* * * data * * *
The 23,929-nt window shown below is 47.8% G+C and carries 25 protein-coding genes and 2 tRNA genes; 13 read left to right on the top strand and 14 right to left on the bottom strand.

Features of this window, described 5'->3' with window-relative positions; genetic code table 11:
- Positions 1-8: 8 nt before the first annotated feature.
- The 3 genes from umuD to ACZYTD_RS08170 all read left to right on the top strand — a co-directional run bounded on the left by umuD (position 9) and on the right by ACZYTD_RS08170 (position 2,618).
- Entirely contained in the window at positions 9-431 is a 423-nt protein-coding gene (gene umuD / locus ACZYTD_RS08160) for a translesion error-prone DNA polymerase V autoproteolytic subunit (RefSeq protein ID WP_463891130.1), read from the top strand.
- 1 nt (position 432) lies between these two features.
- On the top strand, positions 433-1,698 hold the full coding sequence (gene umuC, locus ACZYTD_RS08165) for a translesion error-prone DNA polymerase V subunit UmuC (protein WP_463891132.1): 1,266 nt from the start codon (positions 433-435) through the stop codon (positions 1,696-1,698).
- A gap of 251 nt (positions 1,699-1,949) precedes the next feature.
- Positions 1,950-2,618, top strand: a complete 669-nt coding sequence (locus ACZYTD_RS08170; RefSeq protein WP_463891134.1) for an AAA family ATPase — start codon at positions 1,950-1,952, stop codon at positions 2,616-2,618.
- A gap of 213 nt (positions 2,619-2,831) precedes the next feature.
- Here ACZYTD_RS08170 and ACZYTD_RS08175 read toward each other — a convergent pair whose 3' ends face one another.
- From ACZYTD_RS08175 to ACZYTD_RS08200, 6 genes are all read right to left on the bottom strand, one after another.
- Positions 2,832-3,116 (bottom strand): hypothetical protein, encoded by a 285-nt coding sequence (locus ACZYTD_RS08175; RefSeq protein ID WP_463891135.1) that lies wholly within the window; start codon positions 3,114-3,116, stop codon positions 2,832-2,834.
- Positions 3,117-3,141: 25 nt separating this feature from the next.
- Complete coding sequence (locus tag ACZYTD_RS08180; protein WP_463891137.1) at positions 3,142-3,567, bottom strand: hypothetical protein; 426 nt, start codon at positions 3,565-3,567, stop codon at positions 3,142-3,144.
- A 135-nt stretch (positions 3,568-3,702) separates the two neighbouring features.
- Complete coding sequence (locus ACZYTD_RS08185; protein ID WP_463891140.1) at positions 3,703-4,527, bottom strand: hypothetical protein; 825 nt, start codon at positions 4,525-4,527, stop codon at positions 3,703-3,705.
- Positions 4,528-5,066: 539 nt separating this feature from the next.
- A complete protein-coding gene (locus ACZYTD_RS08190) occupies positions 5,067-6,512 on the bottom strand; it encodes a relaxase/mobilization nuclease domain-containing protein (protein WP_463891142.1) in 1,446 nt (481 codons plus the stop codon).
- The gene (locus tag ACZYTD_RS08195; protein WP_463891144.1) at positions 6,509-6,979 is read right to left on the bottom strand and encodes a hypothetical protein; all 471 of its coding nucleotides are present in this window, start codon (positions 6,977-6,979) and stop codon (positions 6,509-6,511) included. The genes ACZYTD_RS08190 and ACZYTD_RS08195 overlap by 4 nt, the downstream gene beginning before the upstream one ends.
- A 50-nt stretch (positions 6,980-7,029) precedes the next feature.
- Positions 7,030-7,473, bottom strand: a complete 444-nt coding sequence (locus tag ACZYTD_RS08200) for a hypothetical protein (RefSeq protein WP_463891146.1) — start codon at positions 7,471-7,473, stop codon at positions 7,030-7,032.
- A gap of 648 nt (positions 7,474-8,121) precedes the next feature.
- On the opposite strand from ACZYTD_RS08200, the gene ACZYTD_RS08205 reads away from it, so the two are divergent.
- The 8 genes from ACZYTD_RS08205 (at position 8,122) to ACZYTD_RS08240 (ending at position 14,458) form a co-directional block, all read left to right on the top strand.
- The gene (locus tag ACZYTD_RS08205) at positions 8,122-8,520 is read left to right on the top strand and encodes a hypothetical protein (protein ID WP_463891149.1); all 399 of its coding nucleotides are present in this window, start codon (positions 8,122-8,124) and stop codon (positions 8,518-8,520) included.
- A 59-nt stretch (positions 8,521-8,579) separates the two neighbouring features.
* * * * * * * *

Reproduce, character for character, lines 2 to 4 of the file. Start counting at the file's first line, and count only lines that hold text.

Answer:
Features of this window, described 5'->3' with window-relative positions; genetic code table 11:
- Positions 1-8: 8 nt before the first annotated feature.
- The 3 genes from umuD to ACZYTD_RS08170 all read left to right on the top strand — a co-directional run bounded on the left by umuD (position 9) and on the right by ACZYTD_RS08170 (position 2,618).